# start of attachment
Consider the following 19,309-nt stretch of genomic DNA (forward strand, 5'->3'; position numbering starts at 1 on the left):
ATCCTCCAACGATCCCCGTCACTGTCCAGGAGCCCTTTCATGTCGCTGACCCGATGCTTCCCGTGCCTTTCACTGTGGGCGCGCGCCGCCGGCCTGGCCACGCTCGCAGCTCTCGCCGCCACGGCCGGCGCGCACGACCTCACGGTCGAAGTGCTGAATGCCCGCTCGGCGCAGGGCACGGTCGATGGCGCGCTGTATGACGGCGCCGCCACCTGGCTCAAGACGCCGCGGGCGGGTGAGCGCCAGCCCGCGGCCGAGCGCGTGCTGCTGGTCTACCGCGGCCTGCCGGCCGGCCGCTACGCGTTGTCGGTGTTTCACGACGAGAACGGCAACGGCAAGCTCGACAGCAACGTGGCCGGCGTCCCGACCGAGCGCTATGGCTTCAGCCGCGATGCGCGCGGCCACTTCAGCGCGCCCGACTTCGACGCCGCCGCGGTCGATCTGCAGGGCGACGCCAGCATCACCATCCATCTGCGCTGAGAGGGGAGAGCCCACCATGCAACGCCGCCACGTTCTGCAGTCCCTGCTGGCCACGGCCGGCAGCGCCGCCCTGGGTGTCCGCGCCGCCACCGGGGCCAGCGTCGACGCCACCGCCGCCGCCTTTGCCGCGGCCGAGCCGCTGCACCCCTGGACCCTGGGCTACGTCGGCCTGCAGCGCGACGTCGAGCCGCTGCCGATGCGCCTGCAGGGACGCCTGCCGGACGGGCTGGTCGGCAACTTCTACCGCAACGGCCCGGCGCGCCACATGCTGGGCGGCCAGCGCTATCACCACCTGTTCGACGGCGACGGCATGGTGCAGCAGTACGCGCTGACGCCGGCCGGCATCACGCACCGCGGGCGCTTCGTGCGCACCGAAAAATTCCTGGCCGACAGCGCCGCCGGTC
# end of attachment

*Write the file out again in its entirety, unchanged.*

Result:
Consider the following 19,309-nt stretch of genomic DNA (forward strand, 5'->3'; position numbering starts at 1 on the left):
ATCCTCCAACGATCCCCGTCACTGTCCAGGAGCCCTTTCATGTCGCTGACCCGATGCTTCCCGTGCCTTTCACTGTGGGCGCGCGCCGCCGGCCTGGCCACGCTCGCAGCTCTCGCCGCCACGGCCGGCGCGCACGACCTCACGGTCGAAGTGCTGAATGCCCGCTCGGCGCAGGGCACGGTCGATGGCGCGCTGTATGACGGCGCCGCCACCTGGCTCAAGACGCCGCGGGCGGGTGAGCGCCAGCCCGCGGCCGAGCGCGTGCTGCTGGTCTACCGCGGCCTGCCGGCCGGCCGCTACGCGTTGTCGGTGTTTCACGACGAGAACGGCAACGGCAAGCTCGACAGCAACGTGGCCGGCGTCCCGACCGAGCGCTATGGCTTCAGCCGCGATGCGCGCGGCCACTTCAGCGCGCCCGACTTCGACGCCGCCGCGGTCGATCTGCAGGGCGACGCCAGCATCACCATCCATCTGCGCTGAGAGGGGAGAGCCCACCATGCAACGCCGCCACGTTCTGCAGTCCCTGCTGGCCACGGCCGGCAGCGCCGCCCTGGGTGTCCGCGCCGCCACCGGGGCCAGCGTCGACGCCACCGCCGCCGCCTTTGCCGCGGCCGAGCCGCTGCACCCCTGGACCCTGGGCTACGTCGGCCTGCAGCGCGACGTCGAGCCGCTGCCGATGCGCCTGCAGGGACGCCTGCCGGACGGGCTGGTCGGCAACTTCTACCGCAACGGCCCGGCGCGCCACATGCTGGGCGGCCAGCGCTATCACCACCTGTTCGACGGCGACGGCATGGTGCAGCAGTACGCGCTGACGCCGGCCGGCATCACGCACCGCGGGCGCTTCGTGCGCACCGAAAAATTCCTGGCCGACAGCGCCGCCGGTC